Wednesday, August 31, 2011

thank you!

Peter and Hillary, Kevin and Ann, Theo, Scott, The gang from Rocky Mountain Sports Massage, all the volunteers, and all the other riders who made this a great week on the roads of Colorado:   Thanks!
It was amazing! Headwinds to Hotchkiss, beautiful Black Canyon on the way to Gunnison, and an epic two days over Cottonwood Pass and Independence Pass before a well deserved rest day were all wonderful.
Norm at the summit of Cottonwood Pass.
It was great day off in Glenwood Springs, a beautiful ride over McClure Pass back to Hotchkiss, and another memorable day over the Grand Mesa back to Grand Junction. A huge thank you to all of you who make it possible for us to do the ride, enjoy almost every mile, and want to come back and do it again! And to all the riders I rode with, ate with, visited with: It was great to meet you, or see you again. What a great group! Let's do it again next year!

Monday, August 29, 2011

crmbr '11 hotchkiss to grand junction

Saturday, the last day of the Colorado Rocky Mountain Bike Tour, had us going from Hotchkiss back to the starting point at Grand Junction, with a twist. Instead of staying on CO 92 all the way to Delta, where we had gotten off of US 50 a week ago, we hung a right on CO 65 and headed for Cedaredge, and the Grand Mesa beyond it. If you're only going to ride up one mesa, it should be a grand one.
The route for the day would take us over the Grand Mesa, down a great descent, through a stunning canyon, onto the shoulder I-70 for about 5 miles before a long, hot ride through the outskirts of Grand Junction. And, everyone was deciding on what, if anything, they would do about heading for home after the ride. With that in mind I was up early for breakfast and to get packed one last time. I said my goodbyes to Theo, who was going to put our bags on the Penske truck to be picked up at the finish, and Scott, the bike mechanic who had taken care of us all week.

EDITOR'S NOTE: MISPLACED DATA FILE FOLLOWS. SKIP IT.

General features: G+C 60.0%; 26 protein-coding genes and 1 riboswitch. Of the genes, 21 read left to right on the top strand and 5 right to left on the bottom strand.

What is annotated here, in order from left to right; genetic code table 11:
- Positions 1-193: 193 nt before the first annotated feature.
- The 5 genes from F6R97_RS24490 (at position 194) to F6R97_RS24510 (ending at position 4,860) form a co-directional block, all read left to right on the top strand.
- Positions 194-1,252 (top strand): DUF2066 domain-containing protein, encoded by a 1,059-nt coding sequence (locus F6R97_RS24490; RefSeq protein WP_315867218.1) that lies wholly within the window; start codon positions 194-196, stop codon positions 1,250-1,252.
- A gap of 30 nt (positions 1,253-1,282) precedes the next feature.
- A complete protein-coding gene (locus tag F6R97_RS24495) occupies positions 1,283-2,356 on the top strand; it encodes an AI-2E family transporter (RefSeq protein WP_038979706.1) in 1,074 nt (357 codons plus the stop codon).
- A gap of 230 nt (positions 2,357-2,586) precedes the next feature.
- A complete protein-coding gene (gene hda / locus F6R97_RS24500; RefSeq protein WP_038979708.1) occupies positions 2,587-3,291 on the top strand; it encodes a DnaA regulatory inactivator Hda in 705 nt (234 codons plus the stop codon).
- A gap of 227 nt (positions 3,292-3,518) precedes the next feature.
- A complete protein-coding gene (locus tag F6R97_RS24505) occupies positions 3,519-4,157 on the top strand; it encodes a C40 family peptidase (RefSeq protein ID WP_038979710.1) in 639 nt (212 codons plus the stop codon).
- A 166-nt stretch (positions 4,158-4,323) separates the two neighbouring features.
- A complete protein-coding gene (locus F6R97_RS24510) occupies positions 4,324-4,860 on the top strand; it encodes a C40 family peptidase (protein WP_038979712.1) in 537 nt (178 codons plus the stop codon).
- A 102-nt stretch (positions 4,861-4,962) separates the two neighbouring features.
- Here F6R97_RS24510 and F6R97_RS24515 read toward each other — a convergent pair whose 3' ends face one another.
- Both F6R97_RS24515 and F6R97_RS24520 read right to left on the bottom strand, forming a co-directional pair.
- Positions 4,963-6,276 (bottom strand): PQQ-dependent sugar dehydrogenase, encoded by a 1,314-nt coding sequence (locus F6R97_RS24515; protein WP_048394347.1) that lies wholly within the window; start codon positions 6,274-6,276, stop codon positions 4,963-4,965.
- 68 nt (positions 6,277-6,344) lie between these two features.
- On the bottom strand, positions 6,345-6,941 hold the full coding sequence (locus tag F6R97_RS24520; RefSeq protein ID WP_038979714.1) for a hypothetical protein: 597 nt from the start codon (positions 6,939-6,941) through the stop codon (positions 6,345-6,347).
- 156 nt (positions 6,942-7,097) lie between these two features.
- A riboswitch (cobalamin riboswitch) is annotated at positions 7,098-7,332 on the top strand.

The ride was downhill for the first 20+ miles. Riding with Bud, and Dan and Janie we were making good time. We were working well together and picked up some help along the way. John from Austin, and Paul and Steve from Pittsburgh joined our little paceline, and we made it to our first aid station quickly, without having worked all that hard. Great way to start a long day!
Then, we were climbing. Just going slightly up hill in a straight line at first. Then the road turned and rose, which it would do several more times for about 20 miles. I don't think the pictures can do justice to the breathtaking views. As we rode higher and higher, we could see more and more of the valley below us.
When you get near to the top, the road takes you away from the rim of the mesa and onto rolling hills through forests and over 200 natural lakes. You can't see as far as you could on the climb up, but there's still plenty to see.
When I saw this sign, I knew I was near the high point. Pictures at the top, nice descent, and a long, hot ride to Grand Junction were all that was left.                                                                                                      
 The descent was longer, faster, and better than I had remembered. With the exception of a couple miles that had been repaired with chip-seal that felt kind of loose, you could get some good speed and maintain it for a long time. Before we knew it we were rolling through the canyon to the last aid station. One more snack and a refill of our water bottles and we were touring once more.